39. Maintenance and Change • Perhaps the most important phase, given the ever-changing threat environment • Often, repairing damage and restoring information is a constant duel with an unseen adversary • Information security profile of an organization requires constant adaptation as new threats emerge and old threats evolve Principles of Information Security, Fourth Edition

  40. Security Professionals and the Organization • Wide range of professionals required to support a diverse information security program • Senior management is key component • Additional administrative support and technical expertise are required to implement details of IS program Principles of Information Security, Fourth Edition

  41. Senior Management • Chief Information Officer (CIO)‏ • Senior technology officer • Primarily responsible for advising senior executives on strategic planning • Chief Information Security Officer (CISO)‏ • Primarily responsible for assessment, management, and implementation of IS in the organization • Usually reports directly to the CIO Principles of Information Security, Fourth Edition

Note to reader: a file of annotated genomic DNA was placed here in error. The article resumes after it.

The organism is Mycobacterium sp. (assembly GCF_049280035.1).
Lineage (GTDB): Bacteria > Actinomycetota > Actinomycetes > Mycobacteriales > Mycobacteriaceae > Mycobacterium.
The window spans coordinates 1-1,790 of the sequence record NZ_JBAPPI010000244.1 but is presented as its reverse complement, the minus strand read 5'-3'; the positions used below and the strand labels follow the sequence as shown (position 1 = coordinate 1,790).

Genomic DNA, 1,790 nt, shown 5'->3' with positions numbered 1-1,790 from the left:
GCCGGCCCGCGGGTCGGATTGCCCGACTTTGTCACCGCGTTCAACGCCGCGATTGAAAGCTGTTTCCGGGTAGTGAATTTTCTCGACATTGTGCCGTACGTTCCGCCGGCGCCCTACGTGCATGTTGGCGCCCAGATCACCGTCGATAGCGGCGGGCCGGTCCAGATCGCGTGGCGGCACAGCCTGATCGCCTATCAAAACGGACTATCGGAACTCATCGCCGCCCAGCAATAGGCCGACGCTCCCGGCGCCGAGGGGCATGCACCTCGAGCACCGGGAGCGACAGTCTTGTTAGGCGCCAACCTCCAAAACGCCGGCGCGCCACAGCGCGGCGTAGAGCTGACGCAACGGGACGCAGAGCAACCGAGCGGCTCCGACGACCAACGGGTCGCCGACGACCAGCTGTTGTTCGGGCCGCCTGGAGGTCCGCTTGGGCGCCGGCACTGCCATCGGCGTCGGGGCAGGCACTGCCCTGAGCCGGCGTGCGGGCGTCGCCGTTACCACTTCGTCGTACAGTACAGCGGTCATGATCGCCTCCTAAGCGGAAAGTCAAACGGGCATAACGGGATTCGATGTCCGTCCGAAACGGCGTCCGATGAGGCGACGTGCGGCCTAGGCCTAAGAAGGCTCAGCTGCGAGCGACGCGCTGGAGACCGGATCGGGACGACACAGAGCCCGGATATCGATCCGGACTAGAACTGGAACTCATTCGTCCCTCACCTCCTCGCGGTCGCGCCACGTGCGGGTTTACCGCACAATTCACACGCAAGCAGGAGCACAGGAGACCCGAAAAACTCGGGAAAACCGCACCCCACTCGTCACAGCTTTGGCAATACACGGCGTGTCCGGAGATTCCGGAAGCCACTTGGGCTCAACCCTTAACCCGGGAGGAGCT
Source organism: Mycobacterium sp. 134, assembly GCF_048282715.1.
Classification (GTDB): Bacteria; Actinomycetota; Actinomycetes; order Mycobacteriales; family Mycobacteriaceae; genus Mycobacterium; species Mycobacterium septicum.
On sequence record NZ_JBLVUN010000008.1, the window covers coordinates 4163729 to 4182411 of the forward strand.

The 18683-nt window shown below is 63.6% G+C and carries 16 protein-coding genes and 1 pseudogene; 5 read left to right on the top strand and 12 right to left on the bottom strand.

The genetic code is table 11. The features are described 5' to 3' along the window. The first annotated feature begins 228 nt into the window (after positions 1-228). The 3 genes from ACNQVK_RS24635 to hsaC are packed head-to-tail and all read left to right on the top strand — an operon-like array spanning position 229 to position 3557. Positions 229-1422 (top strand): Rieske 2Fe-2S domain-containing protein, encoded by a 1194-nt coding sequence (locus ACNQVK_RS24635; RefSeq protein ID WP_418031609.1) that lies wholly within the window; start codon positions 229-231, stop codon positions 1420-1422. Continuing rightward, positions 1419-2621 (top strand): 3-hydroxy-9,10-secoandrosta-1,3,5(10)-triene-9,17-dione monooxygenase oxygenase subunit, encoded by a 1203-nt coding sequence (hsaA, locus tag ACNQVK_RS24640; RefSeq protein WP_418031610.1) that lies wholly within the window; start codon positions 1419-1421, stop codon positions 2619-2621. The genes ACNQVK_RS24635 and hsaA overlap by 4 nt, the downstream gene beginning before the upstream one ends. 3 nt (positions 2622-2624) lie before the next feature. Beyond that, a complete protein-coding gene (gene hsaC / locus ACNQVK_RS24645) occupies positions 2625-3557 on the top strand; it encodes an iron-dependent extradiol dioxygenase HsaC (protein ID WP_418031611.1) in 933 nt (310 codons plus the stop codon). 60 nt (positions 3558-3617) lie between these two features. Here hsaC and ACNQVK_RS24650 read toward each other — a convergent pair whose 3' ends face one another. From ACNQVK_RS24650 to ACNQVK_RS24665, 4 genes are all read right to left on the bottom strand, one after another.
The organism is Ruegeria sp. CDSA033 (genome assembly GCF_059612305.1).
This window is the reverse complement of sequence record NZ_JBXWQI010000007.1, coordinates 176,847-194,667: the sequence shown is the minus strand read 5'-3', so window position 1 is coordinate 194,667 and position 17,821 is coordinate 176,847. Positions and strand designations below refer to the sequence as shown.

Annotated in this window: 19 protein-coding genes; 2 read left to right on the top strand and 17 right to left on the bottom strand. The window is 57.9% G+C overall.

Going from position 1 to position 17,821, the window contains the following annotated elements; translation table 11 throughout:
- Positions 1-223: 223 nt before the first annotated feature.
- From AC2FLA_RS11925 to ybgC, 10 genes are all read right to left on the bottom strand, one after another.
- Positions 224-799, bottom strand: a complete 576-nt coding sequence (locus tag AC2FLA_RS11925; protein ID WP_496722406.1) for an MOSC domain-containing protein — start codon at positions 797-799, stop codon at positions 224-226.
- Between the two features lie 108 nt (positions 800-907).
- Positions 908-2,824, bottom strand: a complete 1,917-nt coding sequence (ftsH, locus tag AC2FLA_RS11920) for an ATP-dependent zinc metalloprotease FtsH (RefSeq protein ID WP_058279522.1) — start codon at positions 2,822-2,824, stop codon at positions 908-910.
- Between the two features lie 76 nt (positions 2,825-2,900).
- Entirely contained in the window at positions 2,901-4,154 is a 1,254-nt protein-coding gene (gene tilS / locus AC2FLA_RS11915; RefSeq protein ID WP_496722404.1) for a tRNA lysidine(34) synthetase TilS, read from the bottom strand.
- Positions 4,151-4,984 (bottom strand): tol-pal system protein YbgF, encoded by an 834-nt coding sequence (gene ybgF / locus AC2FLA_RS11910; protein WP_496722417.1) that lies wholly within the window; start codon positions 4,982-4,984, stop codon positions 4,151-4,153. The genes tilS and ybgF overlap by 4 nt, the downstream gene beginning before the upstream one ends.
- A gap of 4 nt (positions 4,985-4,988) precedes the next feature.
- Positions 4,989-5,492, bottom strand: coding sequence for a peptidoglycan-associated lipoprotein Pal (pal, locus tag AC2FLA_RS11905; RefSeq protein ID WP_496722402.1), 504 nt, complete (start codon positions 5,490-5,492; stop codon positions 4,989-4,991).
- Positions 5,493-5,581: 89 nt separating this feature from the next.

42. Information Security Project Team • A number of individuals who are experienced in one or more facets of required technical and nontechnical areas: • Champion • Team leader • Security policy developers • Risk assessment specialists • Security professionals • Systems administrators • End users Principles of Information Security, Fourth Edition

  43. Data Responsibilities • Data owner: responsible for the security and use of a particular set of information • Data custodian: responsible for storage, maintenance, and protection of information • Data users: end users who work with information to perform their daily jobs supporting the mission of the organization Principles of Information Security, Fourth Edition